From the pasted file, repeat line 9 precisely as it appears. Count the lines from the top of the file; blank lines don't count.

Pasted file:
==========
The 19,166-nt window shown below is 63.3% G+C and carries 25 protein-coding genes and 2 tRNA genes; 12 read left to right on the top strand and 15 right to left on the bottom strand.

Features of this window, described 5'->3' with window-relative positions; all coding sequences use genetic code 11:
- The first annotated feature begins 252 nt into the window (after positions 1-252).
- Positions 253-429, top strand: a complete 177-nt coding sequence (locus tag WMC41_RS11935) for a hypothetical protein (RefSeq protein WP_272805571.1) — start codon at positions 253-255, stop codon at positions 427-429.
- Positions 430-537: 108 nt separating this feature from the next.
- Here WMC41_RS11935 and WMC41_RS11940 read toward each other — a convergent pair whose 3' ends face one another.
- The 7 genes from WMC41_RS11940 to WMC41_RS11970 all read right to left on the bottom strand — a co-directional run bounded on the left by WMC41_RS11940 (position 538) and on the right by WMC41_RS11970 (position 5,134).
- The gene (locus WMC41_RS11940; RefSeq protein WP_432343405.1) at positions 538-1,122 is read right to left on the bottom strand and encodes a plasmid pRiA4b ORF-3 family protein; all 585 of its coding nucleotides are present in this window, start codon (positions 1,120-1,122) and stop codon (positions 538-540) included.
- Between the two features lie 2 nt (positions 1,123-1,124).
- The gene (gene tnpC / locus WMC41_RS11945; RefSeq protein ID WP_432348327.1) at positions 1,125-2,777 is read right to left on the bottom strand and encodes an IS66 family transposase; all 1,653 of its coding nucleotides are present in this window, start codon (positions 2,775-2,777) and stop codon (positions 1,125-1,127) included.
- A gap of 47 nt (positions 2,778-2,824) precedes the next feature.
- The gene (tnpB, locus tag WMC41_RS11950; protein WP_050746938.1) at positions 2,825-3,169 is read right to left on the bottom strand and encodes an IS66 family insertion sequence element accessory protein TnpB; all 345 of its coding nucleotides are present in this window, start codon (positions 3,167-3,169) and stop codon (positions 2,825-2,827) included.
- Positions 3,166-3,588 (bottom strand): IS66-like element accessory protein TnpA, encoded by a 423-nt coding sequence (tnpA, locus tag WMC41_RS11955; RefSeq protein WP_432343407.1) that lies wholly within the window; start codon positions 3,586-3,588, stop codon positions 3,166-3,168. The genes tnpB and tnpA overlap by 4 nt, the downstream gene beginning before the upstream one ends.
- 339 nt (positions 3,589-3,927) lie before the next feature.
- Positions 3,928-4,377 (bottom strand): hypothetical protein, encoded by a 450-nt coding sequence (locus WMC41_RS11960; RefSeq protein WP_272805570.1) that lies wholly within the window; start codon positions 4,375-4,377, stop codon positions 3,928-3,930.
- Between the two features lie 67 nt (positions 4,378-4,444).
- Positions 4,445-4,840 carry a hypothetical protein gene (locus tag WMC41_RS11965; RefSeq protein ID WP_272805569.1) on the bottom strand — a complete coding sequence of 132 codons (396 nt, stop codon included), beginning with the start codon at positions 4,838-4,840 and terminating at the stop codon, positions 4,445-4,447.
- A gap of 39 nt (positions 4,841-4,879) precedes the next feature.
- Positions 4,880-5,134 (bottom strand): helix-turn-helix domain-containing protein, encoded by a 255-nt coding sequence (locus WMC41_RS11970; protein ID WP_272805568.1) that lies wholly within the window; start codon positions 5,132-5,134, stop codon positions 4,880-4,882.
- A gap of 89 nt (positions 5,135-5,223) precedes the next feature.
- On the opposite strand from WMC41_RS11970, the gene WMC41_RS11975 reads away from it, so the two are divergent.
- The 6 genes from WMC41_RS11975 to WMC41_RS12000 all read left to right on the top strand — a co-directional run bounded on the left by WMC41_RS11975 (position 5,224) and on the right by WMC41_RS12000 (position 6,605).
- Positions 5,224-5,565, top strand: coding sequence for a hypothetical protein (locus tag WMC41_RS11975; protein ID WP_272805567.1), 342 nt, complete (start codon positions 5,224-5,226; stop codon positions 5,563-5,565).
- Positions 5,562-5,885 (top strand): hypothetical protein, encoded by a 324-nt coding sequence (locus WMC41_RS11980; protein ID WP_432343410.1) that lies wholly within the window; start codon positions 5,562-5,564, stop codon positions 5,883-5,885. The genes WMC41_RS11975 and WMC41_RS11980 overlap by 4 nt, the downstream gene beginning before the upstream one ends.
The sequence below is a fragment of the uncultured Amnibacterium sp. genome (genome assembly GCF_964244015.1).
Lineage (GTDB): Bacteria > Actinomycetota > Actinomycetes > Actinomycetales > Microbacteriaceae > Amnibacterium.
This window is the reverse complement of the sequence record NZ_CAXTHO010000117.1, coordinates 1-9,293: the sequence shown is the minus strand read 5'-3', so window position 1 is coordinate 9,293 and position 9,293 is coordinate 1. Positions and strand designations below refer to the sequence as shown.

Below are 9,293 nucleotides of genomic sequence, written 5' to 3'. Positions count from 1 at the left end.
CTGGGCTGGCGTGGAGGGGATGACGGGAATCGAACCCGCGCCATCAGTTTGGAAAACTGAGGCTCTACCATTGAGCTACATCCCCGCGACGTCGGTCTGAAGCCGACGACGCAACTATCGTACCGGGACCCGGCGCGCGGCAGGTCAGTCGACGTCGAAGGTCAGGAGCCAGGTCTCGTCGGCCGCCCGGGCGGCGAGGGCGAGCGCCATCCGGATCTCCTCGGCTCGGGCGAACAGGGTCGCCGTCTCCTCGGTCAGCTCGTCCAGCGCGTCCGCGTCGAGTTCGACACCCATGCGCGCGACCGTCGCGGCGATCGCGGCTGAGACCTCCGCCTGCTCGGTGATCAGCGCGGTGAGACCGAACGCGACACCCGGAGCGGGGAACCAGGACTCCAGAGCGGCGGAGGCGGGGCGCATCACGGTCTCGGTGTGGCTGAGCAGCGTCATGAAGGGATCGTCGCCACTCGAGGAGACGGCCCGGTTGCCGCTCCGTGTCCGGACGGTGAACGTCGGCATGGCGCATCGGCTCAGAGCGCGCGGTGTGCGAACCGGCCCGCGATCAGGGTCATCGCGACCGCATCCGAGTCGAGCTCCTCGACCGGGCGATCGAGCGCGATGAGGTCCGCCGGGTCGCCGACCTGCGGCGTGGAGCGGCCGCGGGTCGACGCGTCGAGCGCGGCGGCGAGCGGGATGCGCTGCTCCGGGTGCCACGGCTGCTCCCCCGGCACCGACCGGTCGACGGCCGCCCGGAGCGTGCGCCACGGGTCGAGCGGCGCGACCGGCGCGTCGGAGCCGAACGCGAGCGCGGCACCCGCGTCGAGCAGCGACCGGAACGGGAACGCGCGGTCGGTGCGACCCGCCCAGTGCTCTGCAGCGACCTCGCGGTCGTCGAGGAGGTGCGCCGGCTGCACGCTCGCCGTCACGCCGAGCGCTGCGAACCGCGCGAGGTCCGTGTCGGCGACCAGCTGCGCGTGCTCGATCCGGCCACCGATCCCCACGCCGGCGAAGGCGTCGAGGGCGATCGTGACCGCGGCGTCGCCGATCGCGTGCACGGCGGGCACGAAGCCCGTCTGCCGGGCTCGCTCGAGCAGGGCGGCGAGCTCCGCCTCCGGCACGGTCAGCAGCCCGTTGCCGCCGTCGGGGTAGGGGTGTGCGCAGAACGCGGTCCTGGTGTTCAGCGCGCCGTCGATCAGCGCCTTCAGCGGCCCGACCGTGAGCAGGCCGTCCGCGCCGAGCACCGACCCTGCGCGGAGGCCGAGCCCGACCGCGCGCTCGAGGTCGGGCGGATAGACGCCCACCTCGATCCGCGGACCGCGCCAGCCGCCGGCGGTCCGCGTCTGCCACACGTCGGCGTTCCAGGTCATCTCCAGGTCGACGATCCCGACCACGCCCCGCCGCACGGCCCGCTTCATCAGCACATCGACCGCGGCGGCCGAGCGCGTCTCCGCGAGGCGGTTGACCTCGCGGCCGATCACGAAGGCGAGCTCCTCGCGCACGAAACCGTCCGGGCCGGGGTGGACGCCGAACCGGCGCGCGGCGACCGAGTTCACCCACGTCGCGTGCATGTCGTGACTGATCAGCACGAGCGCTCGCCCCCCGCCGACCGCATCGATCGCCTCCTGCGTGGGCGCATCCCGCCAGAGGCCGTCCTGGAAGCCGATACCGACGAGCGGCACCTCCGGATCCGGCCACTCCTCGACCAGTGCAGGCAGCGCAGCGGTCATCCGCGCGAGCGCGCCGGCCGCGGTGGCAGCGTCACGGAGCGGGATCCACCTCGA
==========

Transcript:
- Between the two features lie 2 nt (positions 1,123-1,124).